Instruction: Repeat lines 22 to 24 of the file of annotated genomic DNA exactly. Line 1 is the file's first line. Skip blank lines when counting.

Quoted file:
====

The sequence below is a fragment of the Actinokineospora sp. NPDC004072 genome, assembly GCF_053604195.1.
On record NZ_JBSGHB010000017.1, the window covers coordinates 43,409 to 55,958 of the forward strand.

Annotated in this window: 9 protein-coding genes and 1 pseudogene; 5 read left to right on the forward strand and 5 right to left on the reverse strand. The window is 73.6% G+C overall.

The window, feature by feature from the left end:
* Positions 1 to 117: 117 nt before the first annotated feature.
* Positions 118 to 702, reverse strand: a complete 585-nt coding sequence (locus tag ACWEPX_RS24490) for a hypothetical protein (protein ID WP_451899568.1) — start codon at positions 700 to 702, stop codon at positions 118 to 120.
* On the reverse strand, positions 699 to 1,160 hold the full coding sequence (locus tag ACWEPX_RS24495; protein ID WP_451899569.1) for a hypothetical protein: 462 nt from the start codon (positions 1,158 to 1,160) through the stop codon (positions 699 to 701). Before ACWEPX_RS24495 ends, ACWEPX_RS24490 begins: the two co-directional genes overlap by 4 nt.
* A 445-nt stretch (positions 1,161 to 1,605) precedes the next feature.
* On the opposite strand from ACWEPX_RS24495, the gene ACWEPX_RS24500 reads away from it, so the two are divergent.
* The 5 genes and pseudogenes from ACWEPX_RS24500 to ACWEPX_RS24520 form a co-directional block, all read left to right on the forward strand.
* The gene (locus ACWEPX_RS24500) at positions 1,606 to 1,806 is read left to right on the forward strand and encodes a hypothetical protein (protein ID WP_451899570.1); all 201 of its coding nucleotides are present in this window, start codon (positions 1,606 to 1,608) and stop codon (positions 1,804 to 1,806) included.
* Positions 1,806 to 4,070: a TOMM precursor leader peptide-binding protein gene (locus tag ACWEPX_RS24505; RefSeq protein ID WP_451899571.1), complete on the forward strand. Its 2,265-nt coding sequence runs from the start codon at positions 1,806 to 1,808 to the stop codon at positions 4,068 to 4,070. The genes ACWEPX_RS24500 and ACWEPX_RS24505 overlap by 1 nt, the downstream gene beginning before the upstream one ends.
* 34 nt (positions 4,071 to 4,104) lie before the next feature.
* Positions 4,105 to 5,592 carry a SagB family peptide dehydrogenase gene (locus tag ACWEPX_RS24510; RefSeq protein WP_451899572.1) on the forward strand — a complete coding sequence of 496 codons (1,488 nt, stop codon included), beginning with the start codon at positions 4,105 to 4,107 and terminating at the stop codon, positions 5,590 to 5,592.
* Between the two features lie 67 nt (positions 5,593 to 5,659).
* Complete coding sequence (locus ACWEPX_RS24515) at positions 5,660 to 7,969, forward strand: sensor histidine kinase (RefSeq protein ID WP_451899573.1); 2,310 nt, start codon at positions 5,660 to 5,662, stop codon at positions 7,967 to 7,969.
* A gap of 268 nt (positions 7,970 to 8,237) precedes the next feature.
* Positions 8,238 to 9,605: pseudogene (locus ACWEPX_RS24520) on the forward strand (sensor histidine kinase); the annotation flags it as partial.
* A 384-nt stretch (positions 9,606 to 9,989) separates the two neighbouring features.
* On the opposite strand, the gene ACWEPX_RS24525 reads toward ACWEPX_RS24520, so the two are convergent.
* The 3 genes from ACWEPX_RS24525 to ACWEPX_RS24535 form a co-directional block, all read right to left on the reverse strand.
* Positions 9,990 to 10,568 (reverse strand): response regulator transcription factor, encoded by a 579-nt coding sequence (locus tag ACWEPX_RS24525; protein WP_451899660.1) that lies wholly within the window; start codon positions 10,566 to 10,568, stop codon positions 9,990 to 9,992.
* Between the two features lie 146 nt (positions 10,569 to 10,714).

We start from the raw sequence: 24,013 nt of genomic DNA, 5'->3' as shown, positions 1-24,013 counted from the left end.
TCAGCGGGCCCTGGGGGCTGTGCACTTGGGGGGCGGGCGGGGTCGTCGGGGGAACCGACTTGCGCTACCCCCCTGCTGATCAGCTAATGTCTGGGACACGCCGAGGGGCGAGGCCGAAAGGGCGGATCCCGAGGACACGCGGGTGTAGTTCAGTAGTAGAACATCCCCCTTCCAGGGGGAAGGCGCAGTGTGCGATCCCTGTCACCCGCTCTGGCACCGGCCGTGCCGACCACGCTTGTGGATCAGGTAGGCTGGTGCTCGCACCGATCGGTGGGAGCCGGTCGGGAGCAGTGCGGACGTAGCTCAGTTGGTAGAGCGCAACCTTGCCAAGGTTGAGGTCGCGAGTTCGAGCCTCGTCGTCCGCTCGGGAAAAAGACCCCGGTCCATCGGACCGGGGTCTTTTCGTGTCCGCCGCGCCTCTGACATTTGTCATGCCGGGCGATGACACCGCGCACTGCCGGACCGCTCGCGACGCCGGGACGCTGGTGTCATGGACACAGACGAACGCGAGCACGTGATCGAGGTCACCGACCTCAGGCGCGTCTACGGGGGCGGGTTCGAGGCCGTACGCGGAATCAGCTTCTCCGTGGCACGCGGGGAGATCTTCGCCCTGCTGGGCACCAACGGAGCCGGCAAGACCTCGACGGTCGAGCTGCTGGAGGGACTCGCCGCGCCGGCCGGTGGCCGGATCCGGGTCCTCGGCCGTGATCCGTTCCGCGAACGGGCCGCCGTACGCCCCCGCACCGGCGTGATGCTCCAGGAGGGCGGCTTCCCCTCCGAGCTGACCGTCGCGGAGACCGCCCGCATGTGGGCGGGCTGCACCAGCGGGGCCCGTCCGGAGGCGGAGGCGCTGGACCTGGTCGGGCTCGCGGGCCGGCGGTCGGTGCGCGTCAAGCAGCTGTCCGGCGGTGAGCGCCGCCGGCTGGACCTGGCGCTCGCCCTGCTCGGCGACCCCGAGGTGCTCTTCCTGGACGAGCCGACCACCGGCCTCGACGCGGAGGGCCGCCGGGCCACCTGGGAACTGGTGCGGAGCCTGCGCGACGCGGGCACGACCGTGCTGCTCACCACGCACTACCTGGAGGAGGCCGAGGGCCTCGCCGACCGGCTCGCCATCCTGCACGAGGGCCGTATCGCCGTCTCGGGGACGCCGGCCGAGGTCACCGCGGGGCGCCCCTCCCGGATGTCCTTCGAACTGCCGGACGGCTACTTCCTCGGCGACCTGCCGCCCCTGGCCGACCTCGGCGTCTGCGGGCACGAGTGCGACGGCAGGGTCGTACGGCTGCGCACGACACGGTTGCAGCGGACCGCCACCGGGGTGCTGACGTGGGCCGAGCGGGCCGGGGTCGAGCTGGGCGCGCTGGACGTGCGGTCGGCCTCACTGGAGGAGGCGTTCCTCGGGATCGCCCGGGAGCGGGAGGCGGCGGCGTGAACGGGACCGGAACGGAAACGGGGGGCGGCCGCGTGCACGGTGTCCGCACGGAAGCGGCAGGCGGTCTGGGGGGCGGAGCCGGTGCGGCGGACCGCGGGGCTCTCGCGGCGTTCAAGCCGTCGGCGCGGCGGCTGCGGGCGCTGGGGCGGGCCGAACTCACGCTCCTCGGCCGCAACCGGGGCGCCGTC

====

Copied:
* Positions 9,990 to 10,568 (reverse strand): response regulator transcription factor, encoded by a 579-nt coding sequence (locus tag ACWEPX_RS24525; protein WP_451899660.1) that lies wholly within the window; start codon positions 10,566 to 10,568, stop codon positions 9,990 to 9,992.
* Between the two features lie 146 nt (positions 10,569 to 10,714).

We start from the raw sequence: 24,013 nt of genomic DNA, 5'->3' as shown, positions 1-24,013 counted from the left end.